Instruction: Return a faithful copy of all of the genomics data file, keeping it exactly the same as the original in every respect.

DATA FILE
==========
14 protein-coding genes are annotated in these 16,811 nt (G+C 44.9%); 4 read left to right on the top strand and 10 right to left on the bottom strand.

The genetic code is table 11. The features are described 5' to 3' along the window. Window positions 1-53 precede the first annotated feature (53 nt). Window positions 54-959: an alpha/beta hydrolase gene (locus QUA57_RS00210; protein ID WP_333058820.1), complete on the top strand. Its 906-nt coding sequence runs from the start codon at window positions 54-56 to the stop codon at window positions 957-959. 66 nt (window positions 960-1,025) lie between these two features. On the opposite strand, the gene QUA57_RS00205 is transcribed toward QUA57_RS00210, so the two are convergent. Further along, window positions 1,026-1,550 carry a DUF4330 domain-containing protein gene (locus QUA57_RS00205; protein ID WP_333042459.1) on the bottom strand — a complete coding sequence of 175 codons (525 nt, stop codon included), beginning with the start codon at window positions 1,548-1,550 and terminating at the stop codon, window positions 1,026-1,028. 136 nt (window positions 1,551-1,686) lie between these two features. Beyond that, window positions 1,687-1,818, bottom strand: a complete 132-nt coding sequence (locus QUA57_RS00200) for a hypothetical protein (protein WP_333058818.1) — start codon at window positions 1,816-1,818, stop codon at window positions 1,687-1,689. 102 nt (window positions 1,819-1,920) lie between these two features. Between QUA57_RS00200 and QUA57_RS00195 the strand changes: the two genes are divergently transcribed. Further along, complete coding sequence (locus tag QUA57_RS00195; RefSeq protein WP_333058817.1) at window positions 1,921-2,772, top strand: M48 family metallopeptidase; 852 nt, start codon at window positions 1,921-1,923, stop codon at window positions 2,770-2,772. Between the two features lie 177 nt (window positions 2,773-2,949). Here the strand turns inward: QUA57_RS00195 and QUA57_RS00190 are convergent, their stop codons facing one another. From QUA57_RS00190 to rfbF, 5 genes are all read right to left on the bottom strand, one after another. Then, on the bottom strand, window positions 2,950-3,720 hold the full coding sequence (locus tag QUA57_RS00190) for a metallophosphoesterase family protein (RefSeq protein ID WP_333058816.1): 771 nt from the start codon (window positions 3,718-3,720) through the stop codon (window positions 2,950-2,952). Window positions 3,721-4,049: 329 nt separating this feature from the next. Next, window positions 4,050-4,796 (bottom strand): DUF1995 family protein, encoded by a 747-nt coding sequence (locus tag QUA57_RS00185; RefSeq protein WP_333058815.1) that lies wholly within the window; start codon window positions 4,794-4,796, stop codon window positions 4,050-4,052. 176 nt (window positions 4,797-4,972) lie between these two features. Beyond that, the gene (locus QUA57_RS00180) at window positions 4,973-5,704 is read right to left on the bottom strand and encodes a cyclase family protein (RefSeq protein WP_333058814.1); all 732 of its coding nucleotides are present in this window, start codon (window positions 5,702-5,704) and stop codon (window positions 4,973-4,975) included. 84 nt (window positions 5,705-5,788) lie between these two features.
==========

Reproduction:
14 protein-coding genes are annotated in these 16,811 nt (G+C 44.9%); 4 read left to right on the top strand and 10 right to left on the bottom strand.

The genetic code is table 11. The features are described 5' to 3' along the window. Window positions 1-53 precede the first annotated feature (53 nt). Window positions 54-959: an alpha/beta hydrolase gene (locus QUA57_RS00210; protein ID WP_333058820.1), complete on the top strand. Its 906-nt coding sequence runs from the start codon at window positions 54-56 to the stop codon at window positions 957-959. 66 nt (window positions 960-1,025) lie between these two features. On the opposite strand, the gene QUA57_RS00205 is transcribed toward QUA57_RS00210, so the two are convergent. Further along, window positions 1,026-1,550 carry a DUF4330 domain-containing protein gene (locus QUA57_RS00205; protein ID WP_333042459.1) on the bottom strand — a complete coding sequence of 175 codons (525 nt, stop codon included), beginning with the start codon at window positions 1,548-1,550 and terminating at the stop codon, window positions 1,026-1,028. 136 nt (window positions 1,551-1,686) lie between these two features. Beyond that, window positions 1,687-1,818, bottom strand: a complete 132-nt coding sequence (locus QUA57_RS00200) for a hypothetical protein (protein WP_333058818.1) — start codon at window positions 1,816-1,818, stop codon at window positions 1,687-1,689. 102 nt (window positions 1,819-1,920) lie between these two features. Between QUA57_RS00200 and QUA57_RS00195 the strand changes: the two genes are divergently transcribed. Further along, complete coding sequence (locus tag QUA57_RS00195; RefSeq protein WP_333058817.1) at window positions 1,921-2,772, top strand: M48 family metallopeptidase; 852 nt, start codon at window positions 1,921-1,923, stop codon at window positions 2,770-2,772. Between the two features lie 177 nt (window positions 2,773-2,949). Here the strand turns inward: QUA57_RS00195 and QUA57_RS00190 are convergent, their stop codons facing one another. From QUA57_RS00190 to rfbF, 5 genes are all read right to left on the bottom strand, one after another. Then, on the bottom strand, window positions 2,950-3,720 hold the full coding sequence (locus tag QUA57_RS00190) for a metallophosphoesterase family protein (RefSeq protein ID WP_333058816.1): 771 nt from the start codon (window positions 3,718-3,720) through the stop codon (window positions 2,950-2,952). Window positions 3,721-4,049: 329 nt separating this feature from the next. Next, window positions 4,050-4,796 (bottom strand): DUF1995 family protein, encoded by a 747-nt coding sequence (locus tag QUA57_RS00185; RefSeq protein WP_333058815.1) that lies wholly within the window; start codon window positions 4,794-4,796, stop codon window positions 4,050-4,052. 176 nt (window positions 4,797-4,972) lie between these two features. Beyond that, the gene (locus QUA57_RS00180) at window positions 4,973-5,704 is read right to left on the bottom strand and encodes a cyclase family protein (RefSeq protein WP_333058814.1); all 732 of its coding nucleotides are present in this window, start codon (window positions 5,702-5,704) and stop codon (window positions 4,973-4,975) included. 84 nt (window positions 5,705-5,788) lie between these two features.